Trulicity is available in four dosages: 0.75 mg, 1.5 mg, 3 mg, and 4.5 mg. Your healthcare provider will give you a schedule outlining your dosing regimen. Initially, you will start at 0.75 mg, before increasing to 1.5 mg. If you respond well to Trulicity, your healthcare provider may recommend increasing to 3 mg. The highest dose of Trulicity is 4.5 mg. In between each dose increase, you can expect to spend at least four weeks on the current dose before escalating to the next level. 

If you miss a dose of Trulicity or want to change the day of the week you inject Trulicity, talk to a healthcare professional and follow their medical advice.

Trulicity cost 

The list price of Trulicity is $930.88 per month. The list price describes the price at which Eli Lilly, the manufacturer of Trulicity, sells the drug to wholesalers. The actual price you pay at the pharmacy can be higher or lower, depending on your insurance coverage, the pharmacy you use, and the condition you’re using Trulicity to treat.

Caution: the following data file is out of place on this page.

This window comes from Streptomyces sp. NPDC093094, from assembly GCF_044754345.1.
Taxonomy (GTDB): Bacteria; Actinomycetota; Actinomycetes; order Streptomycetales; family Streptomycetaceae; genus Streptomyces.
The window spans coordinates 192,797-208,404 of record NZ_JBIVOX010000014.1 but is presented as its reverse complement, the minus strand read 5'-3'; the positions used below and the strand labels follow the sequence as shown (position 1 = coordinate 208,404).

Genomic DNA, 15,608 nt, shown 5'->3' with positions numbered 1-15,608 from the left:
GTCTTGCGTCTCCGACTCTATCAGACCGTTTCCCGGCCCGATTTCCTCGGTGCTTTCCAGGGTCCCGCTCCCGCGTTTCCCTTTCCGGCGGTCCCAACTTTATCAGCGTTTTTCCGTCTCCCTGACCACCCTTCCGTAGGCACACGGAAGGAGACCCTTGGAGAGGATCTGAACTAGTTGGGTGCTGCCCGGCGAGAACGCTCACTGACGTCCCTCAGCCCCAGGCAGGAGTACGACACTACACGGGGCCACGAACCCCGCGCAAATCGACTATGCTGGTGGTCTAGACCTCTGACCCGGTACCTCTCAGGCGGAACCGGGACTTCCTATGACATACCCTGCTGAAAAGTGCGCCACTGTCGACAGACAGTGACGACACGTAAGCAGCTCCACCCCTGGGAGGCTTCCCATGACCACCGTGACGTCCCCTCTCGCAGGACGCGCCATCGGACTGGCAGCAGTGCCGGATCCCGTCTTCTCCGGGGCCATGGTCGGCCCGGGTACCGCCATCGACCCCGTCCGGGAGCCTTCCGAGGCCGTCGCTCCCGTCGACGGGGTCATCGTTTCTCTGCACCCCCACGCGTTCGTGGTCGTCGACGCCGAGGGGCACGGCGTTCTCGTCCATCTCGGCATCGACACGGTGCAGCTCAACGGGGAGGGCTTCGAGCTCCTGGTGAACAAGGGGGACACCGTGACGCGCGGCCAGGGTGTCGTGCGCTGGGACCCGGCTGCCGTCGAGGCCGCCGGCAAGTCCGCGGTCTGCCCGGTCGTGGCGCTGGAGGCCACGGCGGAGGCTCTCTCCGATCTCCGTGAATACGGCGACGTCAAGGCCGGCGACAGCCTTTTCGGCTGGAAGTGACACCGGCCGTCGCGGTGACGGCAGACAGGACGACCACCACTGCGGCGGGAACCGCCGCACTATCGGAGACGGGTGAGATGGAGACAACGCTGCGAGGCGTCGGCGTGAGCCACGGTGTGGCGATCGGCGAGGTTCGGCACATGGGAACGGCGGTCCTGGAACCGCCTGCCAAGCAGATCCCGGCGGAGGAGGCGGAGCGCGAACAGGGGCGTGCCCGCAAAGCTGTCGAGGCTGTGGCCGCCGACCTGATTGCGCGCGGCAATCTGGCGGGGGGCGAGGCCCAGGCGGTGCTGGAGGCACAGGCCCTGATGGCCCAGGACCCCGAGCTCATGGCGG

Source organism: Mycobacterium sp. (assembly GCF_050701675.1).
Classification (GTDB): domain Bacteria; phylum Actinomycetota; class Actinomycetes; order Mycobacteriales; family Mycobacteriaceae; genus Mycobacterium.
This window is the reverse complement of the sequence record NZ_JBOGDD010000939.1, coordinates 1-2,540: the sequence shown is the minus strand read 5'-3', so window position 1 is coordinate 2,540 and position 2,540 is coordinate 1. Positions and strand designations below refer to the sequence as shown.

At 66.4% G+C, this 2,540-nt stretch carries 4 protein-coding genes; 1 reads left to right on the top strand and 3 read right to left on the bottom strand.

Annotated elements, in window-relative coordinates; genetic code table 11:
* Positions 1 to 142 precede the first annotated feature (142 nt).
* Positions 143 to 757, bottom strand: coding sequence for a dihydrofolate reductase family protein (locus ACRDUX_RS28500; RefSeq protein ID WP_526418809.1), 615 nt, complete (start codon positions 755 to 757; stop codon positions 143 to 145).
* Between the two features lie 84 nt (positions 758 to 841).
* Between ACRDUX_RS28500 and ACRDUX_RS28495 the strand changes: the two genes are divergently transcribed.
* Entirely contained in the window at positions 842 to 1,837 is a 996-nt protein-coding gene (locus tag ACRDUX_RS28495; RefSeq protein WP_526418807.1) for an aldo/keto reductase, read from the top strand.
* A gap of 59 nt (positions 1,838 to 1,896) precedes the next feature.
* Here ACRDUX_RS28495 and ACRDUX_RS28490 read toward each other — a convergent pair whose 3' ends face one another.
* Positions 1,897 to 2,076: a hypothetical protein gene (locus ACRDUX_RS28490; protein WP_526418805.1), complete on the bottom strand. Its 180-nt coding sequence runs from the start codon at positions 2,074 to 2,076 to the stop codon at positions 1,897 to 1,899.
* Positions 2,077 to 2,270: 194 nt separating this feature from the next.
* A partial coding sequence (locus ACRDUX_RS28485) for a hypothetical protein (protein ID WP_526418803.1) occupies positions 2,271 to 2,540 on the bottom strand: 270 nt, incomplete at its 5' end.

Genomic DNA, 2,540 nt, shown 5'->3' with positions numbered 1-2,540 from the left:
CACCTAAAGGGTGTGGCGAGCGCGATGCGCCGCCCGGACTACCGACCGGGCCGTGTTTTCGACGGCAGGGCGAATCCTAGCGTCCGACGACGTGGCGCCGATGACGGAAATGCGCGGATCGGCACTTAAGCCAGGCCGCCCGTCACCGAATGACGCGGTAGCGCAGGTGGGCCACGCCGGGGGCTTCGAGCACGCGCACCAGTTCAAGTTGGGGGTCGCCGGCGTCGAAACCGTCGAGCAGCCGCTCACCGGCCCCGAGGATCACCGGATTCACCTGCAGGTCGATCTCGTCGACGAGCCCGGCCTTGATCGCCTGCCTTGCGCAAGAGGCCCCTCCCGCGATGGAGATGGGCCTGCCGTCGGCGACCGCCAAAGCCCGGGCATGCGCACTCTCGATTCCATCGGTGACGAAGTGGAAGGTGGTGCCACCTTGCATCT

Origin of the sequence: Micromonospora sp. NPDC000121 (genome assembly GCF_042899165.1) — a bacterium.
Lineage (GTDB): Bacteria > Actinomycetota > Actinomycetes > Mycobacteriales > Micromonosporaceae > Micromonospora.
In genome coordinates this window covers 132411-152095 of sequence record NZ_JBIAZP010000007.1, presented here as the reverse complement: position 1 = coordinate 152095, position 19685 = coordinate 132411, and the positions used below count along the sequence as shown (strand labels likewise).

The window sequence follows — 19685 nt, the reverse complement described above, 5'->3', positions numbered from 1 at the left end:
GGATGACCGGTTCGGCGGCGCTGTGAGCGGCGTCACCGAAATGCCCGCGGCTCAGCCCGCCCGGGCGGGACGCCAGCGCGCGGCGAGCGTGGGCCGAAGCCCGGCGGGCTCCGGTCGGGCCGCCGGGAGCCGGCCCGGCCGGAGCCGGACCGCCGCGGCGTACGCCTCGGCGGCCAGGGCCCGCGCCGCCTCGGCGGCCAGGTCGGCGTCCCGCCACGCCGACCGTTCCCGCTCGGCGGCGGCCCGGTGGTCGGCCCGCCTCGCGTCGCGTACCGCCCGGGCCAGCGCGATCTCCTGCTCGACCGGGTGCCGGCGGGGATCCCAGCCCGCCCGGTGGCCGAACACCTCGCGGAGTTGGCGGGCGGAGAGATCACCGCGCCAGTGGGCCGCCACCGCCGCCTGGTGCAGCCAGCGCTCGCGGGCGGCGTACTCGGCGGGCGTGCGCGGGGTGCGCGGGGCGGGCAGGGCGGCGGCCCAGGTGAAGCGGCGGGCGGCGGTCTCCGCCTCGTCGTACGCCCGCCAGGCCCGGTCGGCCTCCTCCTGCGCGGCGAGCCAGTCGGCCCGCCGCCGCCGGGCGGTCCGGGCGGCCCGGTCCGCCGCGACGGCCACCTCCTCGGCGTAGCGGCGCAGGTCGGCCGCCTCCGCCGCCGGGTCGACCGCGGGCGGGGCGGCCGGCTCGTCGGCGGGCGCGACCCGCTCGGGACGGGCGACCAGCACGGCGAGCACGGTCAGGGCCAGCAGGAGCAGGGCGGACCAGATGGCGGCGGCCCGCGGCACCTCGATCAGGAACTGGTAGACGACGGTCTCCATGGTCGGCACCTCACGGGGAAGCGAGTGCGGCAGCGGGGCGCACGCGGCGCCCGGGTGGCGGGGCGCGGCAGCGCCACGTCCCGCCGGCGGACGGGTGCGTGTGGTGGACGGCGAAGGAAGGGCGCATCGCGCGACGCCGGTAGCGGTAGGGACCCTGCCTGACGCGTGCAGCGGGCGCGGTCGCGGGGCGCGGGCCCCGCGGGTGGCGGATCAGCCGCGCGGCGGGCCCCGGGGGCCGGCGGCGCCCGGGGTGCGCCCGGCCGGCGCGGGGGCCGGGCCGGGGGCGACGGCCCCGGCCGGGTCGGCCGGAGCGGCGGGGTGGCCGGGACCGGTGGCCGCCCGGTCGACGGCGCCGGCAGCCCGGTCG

Without insurance, you will likely pay something close to the list price, or higher, depending on your pharmacy. You may be able to find pharmacy-specific coupons for Trulicity by searching online on websites like GoodRx or SingleCare. Currently, Trulicity is only available as a brand-name drug, and there is no cheaper, generic version available. 

With private insurance (be it purchased independently or available through your employer), you’ll likely pay much less for Trulicity. According to Eli Lilly, over 90% of Trulicity prescriptions cost less than $30 per month, and the remaining cost is $239 on average per month. Eli Lilly also offers a Trulicity Savings Card for people with commercial drug insurance. The Trulicity Savings Card is good for up to a year’s supply of Trulicity and can bring the monthly cost of Trulicity down to as low as $25 for a three-month supply of Trulicity.

For people with prescription drug coverage through Medicare Part D, the cost of Trulicity ranges from $0 to $100 per month for about 70% of prescriptions, and around $207 per month for the other 30% of prescriptions. If you have Medicaid coverage, you can find the copay for Trulicity through your state’s Medicaid website.